WASHINGTON — Frank McBryde says there are plenty of parallels between serving in the U.S. military and teaching.
"You're not going to become rich, you need loyalty and you need to be dedicated to a task," said McBryde, 54.
After a 23-year career in the Navy and retiring as a senior chief operations specialist, McBryde is now teaching math to sixth-, seventh- and eighth-graders in suburban Sacramento, Calif.
The federal government aided in his transition, giving him a $10,000 stipend because he agreed to teach in a school where at least half of the students were poor enough to qualify for free or reduced-price lunches.
McBryde is one of more than 12,000 service members nationwide who've participated in the program since it began in 1994.
Now Congress is considering a huge expansion: Under a pending bill, the an estimated 98 percent of U.S. schools would be eligible to hire troops-turned-teachers.
McBryde, who grew up in Los Angeles and now lives in Antelope, Calif., said he planned to work in business after his military career, but then he decided to switch gears.
"I wanted my next career to mean something," he said.
Rep. Doris Matsui, D-Calif., said the program helps schools by providing them with more highly qualified math and science teachers while giving veterans "the opportunity to serve their country again."
She's one of a handful of members of Congress promoting the legislation, along with Arizona Republican Sen. John McCain, Colorado Democratic Sen. Michael Bennet, Republican Rep. Tom Petri of Wisconsin and Democratic Rep. Joe Courtney of Connecticut.
"Right now our country is grappling with an aging teaching workforce," Matsui said. "And we have a definite need for qualified schoolteachers, particularly those that can provide mentorship and leadership."
Petri said the Education Department in recent years has restricted the eligibility of schools far beyond what Congress ever intended. As an example, he said, only 13 of the 420 school districts in Wisconsin qualified earlier this year.
Bennet said the program needed to be expanded to attract younger troops, noting the current law requires six years of military service for eligibility.
"Unfortunately, many men and women coming back from Iraq and Afghanistan are ineligible to participate in the current program because of burdensome restrictions," he said.
"What we should be saying is, if you want to continue to serve your country, if you want to make a difference in a student's life, there is a place for you in the classroom," Bennet added.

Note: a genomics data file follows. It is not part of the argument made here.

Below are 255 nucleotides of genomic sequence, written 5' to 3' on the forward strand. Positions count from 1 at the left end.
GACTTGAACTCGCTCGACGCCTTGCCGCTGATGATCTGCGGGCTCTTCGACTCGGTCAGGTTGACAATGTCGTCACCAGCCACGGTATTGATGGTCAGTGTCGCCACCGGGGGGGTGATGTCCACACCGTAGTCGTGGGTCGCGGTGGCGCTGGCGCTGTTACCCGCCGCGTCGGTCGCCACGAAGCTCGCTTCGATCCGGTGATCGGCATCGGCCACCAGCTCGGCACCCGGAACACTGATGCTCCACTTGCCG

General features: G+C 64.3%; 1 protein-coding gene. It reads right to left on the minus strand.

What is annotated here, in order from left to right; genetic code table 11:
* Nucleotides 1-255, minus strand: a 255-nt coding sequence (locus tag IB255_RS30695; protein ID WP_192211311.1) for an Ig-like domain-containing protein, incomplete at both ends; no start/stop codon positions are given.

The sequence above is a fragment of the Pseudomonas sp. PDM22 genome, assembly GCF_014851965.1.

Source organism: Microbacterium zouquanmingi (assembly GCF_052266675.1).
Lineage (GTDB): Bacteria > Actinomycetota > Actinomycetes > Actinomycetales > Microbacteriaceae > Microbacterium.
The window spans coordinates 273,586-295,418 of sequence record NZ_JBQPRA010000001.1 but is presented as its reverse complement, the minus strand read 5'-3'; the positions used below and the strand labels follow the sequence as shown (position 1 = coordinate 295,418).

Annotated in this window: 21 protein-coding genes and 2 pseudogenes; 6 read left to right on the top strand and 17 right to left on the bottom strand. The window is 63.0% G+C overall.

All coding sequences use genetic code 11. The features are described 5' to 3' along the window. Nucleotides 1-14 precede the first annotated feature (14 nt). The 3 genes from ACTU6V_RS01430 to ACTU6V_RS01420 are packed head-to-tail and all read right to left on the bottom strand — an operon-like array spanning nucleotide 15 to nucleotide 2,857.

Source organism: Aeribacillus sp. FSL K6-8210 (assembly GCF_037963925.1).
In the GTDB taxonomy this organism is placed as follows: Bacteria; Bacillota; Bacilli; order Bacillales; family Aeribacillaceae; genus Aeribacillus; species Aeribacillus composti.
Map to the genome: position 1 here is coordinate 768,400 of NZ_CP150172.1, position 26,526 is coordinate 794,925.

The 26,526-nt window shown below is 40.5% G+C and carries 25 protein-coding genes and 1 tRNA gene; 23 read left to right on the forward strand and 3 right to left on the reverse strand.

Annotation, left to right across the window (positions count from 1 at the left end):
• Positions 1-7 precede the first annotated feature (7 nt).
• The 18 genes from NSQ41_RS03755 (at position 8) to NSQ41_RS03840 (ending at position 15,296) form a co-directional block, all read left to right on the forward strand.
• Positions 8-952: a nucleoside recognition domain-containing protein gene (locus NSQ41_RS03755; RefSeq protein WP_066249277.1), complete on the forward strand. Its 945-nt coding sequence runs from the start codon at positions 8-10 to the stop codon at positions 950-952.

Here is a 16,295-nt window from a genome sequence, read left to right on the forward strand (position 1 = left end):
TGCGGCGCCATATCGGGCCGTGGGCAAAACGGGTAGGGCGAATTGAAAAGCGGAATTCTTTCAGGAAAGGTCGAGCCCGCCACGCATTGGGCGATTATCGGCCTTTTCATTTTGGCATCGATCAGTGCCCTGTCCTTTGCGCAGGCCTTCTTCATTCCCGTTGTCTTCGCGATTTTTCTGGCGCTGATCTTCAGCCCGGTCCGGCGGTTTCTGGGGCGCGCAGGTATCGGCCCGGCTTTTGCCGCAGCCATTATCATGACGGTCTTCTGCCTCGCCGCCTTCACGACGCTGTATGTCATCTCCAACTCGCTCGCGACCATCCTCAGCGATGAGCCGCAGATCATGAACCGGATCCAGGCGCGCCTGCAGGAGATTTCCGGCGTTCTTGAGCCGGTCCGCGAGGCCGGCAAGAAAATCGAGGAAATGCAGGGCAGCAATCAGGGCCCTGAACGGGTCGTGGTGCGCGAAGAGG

The program began when J.H. "Jack" Hexter, a history professor at Washington University in St. Louis, saw two problems that he wanted to fix: helping inner-city schools find qualified teachers, and helping large numbers of retired military personnel find jobs after their early retirements.
Hexter eventually convinced former Missouri Republican Sen. John Danforth to try to get funding his proposed Troops to Teachers program. And Danforth was successful in getting money included in the 1993 defense spending bill. In 2008 and 2009, Congress appropriated $14 million for the program each year. The new bill would authorize the program for as much as $50 million a year, Matsui said. Since 2002, Congress has spent more than $134 million on the program.
As currently designed, the program offers troops up to $5,000 to help them pay for their education. And then they can get a $10,000 bonus by agreeing to teach in a school with a majority of low-income students for at least three years.
The program has strong backing from the Obama administration. At a hearing of the House Education and Labor Committee in May, Education Secretary Arne Duncan promised to "push very hard" to sell the program.
"I'm a huge fan of Troops to Teachers," Duncan said. "I think it's a phenomenal pool of talent."
McCain said the challenge will be to get the House of Representatives and the Senate to consider the bill during a very busy time, with Congress nearing votes on health care and soon to tackle climate-change legislation, among other things.
He's not expecting much opposition when it comes time to vote, however.
"There may be opponents of this legislation out there," McCain said. "I just don't know who they are."
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